Gaza War: Israel in Isolation: Between defiance and perseverance

Gaza War: Israel in Isolation: Between defiance and perseverance

There seems to be no end to Israel’s list of diplomatic setbacks. International support for the Jewish state is crumbling. What possible ways out could there be?

After the worst massacre in Israel’s history on October 7 last year, the country initially experienced a strong wave of international sympathy and solidarity. But the war in the Gaza Strip has been raging for almost eight months. And the longer the attacks and fighting continue, with their high number of civilian casualties and severe devastation in the coastal strip on the Mediterranean, the more isolated Israel is worldwide. At the same time, Hamas terror and the war have triggered an enormous wave of anti-Semitism, causing great fear among Jews all over the world.

The request for arrest warrants against Prime Minister Benjamin Netanyahu and Defense Minister Joav Galant, submitted by the chief prosecutor of the International Criminal Court in The Hague, is the lowest point so far in Israel’s constant downward trend. There is now daily discussion in the country about how to overcome this trend. Many Israelis express that they feel they have been treated unfairly.

If the International Criminal Court accepts the request for the arrest warrants, Netanyahu’s freedom of movement would be significantly restricted, especially in Western countries. However, Professor Jonathan Rynhold, head of the political department at Bar Ilan University near Tel Aviv, points out that the opposition in Israel also believes that the criminal court’s behavior is “outrageous.” This is also the position of the USA. “Even European countries that normally support the court have called the equation of the terrorist organization Hamas with the democratic state of Israel a mistake,” Rynhold said.

Recognition of Palestine shows deterioration of Israel’s reputation

The announced recognition of Palestine as a separate state by Norway and the two EU countries Ireland and Spain is seen as a further diplomatic setback for Israel. Netanyahu condemned the move as a “reward for terrorism.” The Israeli newspaper Yediot Achronot classified the European countries’ decision as “evidence of the serious deterioration of the international reputation” of the Jewish state.

Everywhere you look, things look bleak for Israel: relations with its most important ally, the USA, are strained, Israel’s deployment in the border town of Rafah is seen as a threat to the peace treaty with Egypt, and Israel also has to answer charges of genocide before the International Court of Justice. There are also pro-Palestinian – sometimes anti-Israel – student protests at universities in the USA and Europe. At the Eurovision Song Contest (ESC) in Malmö, the Israeli candidate Eden Golan was met with sheer hatred. Meanwhile, Turkey suspended trade with Israel and is treating more than 1,000 Hamas members in its hospitals. Israeli academics, artists and athletes also complain about growing signs of an international boycott.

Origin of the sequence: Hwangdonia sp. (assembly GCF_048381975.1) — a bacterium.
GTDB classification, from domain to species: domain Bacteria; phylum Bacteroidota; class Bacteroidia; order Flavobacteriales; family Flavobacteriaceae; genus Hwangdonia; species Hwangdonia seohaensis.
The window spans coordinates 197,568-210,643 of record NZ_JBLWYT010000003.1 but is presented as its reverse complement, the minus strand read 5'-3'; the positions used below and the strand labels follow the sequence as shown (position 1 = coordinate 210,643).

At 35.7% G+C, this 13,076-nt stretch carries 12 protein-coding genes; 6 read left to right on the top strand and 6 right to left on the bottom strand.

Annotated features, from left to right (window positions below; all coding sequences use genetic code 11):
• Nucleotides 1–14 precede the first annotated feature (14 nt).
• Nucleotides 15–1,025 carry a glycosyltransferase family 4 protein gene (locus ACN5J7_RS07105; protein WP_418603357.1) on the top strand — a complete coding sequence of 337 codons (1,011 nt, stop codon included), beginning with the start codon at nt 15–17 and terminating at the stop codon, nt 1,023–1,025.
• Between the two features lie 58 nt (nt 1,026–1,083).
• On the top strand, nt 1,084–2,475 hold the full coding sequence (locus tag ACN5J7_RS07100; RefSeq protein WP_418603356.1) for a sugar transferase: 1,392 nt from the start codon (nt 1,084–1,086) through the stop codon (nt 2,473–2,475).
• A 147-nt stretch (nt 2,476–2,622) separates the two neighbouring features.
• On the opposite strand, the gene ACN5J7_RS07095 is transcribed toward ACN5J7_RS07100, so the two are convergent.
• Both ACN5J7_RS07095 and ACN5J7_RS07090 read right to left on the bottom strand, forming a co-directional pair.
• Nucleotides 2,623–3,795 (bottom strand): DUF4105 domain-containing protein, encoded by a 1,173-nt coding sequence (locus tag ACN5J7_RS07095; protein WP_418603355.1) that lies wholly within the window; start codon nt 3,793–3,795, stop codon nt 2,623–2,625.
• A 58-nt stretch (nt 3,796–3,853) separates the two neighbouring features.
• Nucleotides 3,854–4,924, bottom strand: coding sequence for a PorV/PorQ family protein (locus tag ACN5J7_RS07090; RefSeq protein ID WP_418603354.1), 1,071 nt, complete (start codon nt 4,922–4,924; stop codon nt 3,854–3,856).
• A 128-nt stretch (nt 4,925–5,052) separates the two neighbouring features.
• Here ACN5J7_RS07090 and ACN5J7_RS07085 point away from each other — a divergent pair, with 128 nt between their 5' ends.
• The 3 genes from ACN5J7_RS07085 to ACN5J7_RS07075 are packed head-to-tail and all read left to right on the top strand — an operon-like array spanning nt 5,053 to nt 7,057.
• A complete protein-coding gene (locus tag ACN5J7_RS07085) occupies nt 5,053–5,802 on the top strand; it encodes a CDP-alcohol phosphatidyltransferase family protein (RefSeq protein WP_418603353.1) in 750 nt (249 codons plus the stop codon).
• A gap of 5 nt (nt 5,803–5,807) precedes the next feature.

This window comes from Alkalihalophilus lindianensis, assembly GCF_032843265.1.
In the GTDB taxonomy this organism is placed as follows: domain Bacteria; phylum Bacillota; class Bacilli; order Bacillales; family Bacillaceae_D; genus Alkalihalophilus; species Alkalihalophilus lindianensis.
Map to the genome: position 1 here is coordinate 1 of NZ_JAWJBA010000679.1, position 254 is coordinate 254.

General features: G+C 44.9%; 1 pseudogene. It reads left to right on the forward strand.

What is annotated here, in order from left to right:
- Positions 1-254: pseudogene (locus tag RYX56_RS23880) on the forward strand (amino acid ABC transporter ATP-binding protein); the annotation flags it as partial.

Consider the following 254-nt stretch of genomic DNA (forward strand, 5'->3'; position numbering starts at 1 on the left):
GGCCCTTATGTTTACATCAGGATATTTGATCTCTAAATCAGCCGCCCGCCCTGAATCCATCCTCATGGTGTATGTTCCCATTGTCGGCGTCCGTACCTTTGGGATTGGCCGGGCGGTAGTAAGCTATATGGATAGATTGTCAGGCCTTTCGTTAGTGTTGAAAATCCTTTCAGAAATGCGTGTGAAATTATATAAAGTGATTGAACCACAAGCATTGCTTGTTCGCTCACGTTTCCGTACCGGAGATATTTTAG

Netanyahu: We can also stand on our own

Netanyahu’s reactions to international pressure sometimes seem almost defiant. “If we have to stand alone, then we will stand alone,” he said after US President Joe Biden threatened to restrict certain arms deliveries because of Israel’s advance in Rafah. If necessary, they will defend themselves “with their fingernails,” said Netanyahu.

Protests against Netanyahu’s government have also flared up again within Israel. The demonstrators accuse the prime minister and his right-wing coalition partners of driving Israel into the abyss. They are demanding a rapid return of the more than 100 Hamas hostages from the Gaza Strip and new elections.

Power base more important for Netanyahu than global reputation

Netanyahu appears to be torn between his personal political interests – the ultra-right is seen as a guarantee of his political survival – and the broader interests of the country. Radical statements by his political partners have repeatedly gotten him into trouble and are easy fodder for Israel critics. Nevertheless, Netanyahu has rarely distanced himself from them.

Rynhold sees the behavior of the Israeli government, which for months did not do enough to allow humanitarian aid deliveries into the Gaza Strip, as one of the reasons for the country’s isolation. “This has alienated our friends – the US, Britain and Germany,” he explains. “But the world’s view is definitely less important to Netanyahu than staying in power and serving his base and ultra-right coalition partners.”

Possible ways out of the impasse

Is there a way out of this mess for Israel? Yonatan Freeman, an expert in international relations at the Hebrew University in Jerusalem, believes an improvement is certainly possible. “If there is a deal (with Hamas) to release the hostages, the war will probably end, although Hamas remains a major threat,” he said.

Freeman sees the involvement of moderate Arab states as a possibility for a post-war settlement in Gaza. The fact that Netanyahu has so far stubbornly refused to talk about the “day after” in the Gaza Strip is causing great frustration among Israel’s allies and also among moderate members of the government.

“We need a new government,” believes Rynhold. At the same time, he sees a victory over Hamas as an absolute necessity. “We must conclude the operation in Rafah. We must endure all the anger that is directed against us.” After that, Israel must make a real effort to set up a Palestinian administration in the Gaza Strip with a new government “that is better for the Palestinians and better for the Israelis.” This must be linked to the Palestinian Authority “and pursue an agenda that ultimately leads to a two-state solution.” But this is precisely what Netanyahu persistently refuses to do.

Source: Stern

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